The year was 1876, and Charles Conrad Abbott was not only well-known among his colleagues in the anthropological community: he also believed he was poised to initiate a paradigm shift, as far as our ideas about the first people to arrive in North America.
Abbott, a naturalist and career surgeon from New Jersey, was one of the first anthropologists to engage in well-documented archaeological fieldwork anywhere in the Delaware Valley. He had been inspired by the controversial discoveries in France’s Somme Valley, where artifacts found in a gravel pit suggested an earlier arrival of humans in Europe than once thought; at least by several thousands of years. Abbott himself had found stone artifacts that were similar to these, produced from a gravel bed he had worked near Trenton, New Jersey. Although the insinuation here hadn’t necessarily been that there were connections to Europe, he nonetheless believed that the artifacts he had discovered might be evidence of humans in North America before the end of the last ice age.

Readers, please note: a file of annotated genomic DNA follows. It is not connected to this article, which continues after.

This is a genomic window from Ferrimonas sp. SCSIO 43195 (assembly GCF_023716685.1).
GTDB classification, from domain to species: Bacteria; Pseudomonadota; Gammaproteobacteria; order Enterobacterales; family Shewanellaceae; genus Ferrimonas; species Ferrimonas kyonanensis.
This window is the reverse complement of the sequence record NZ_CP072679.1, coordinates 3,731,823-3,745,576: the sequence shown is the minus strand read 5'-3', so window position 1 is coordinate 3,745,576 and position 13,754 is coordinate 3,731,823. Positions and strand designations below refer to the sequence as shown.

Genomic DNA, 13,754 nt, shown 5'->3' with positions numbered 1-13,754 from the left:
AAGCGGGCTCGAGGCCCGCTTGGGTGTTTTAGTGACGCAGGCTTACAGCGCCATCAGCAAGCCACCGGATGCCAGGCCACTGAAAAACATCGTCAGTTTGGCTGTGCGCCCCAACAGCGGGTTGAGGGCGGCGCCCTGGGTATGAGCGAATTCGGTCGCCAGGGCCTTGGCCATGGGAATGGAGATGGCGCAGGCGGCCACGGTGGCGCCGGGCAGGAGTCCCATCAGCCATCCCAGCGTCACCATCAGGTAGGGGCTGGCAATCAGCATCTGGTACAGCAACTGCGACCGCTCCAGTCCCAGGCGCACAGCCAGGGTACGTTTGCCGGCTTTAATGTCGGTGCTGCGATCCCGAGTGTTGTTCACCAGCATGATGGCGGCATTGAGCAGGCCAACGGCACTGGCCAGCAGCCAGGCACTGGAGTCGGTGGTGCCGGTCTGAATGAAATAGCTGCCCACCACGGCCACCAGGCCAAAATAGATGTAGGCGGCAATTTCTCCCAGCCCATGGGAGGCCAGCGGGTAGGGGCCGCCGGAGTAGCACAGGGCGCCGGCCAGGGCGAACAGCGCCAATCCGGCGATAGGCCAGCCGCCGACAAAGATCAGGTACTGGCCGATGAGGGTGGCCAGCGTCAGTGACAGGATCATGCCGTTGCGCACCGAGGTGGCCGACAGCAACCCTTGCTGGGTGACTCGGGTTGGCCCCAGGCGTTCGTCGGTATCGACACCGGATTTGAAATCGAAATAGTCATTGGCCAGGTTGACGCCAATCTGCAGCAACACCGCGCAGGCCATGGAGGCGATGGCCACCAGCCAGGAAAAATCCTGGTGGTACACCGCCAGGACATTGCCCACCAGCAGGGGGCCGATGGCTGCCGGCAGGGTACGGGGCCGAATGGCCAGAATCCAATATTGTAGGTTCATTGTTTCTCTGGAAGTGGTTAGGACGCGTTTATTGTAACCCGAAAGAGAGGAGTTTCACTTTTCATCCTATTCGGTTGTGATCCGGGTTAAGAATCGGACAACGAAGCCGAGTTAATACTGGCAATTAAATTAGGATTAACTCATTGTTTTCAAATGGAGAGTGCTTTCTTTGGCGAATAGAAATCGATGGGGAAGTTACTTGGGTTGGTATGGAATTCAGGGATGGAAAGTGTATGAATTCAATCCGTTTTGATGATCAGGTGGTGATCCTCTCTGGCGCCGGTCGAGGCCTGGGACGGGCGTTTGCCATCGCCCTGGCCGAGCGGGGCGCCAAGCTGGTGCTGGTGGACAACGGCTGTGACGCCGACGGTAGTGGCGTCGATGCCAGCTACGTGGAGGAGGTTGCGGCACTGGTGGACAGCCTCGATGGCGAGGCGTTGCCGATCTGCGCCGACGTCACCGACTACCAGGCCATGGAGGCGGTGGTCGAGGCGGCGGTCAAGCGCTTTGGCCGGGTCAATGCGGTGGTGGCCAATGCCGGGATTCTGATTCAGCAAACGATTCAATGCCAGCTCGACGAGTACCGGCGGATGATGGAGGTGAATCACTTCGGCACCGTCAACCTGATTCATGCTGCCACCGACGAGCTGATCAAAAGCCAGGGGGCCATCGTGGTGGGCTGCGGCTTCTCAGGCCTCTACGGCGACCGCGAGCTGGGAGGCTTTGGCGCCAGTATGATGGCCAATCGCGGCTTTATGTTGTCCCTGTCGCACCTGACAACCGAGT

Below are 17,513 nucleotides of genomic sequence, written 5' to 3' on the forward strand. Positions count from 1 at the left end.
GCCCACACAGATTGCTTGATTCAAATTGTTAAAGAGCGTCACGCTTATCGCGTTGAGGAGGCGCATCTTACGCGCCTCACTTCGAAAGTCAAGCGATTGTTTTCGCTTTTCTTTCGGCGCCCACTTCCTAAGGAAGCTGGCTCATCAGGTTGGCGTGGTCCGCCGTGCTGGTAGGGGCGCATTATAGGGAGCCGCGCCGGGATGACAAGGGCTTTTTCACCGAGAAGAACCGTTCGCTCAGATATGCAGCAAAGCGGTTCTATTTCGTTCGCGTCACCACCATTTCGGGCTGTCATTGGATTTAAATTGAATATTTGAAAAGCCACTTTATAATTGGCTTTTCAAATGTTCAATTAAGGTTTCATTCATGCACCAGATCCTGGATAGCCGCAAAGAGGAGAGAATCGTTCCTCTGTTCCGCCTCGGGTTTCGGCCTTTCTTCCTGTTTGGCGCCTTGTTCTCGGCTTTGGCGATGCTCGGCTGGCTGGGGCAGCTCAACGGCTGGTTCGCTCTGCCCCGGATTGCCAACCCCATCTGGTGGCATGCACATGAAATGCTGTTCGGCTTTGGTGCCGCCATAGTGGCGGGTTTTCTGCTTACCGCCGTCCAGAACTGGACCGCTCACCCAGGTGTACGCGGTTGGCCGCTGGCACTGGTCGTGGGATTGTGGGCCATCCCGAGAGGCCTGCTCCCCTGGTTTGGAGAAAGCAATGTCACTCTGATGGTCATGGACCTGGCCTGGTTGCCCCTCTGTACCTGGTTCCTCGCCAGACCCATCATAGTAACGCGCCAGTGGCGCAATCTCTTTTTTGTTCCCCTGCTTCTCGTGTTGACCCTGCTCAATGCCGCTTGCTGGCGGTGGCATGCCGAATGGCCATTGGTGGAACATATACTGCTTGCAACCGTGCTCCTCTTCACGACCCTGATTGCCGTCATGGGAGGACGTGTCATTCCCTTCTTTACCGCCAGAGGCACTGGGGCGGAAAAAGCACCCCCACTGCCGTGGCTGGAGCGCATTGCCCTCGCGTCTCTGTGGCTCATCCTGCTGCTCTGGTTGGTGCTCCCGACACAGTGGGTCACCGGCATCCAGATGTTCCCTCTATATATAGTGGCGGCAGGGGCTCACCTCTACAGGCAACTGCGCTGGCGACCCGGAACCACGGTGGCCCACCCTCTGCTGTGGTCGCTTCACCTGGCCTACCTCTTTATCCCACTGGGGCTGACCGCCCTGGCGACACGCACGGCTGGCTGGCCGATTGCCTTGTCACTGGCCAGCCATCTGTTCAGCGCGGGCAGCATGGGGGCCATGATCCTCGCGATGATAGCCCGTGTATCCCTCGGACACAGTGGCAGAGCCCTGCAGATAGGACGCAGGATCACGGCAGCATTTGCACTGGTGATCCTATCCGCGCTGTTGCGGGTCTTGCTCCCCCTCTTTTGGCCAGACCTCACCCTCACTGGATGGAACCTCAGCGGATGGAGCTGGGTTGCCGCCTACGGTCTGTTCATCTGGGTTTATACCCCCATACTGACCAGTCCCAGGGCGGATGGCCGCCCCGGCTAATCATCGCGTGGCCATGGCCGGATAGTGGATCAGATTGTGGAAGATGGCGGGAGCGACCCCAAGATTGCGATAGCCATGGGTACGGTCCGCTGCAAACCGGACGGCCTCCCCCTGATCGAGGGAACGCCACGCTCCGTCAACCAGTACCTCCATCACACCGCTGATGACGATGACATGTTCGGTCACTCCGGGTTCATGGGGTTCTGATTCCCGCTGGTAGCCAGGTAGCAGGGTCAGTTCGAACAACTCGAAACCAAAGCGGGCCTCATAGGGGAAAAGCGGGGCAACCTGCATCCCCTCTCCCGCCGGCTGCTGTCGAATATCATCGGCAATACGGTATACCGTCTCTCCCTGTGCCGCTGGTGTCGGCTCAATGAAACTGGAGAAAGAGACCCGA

Abbott, as depicted in Popular Science Monthly, circa 1887 (public domain).
It was not a popular idea at the time, and while the anthropological community didn’t overlook Abbott’s claims entirely, they were readily dismissed. Leading the charge against Abbot were famed geologist William Henry Holmes and John Wesley Powell, the director of the Smithsonian Institution’s Bureau of Ethnology. Aleš Hrdlička, who later became curator of physical anthropology at the Smithsonian Institution National Museum of Natural History, eventually joined his colleagues in their criticism, based on three well-thought criteria he proposed at the time.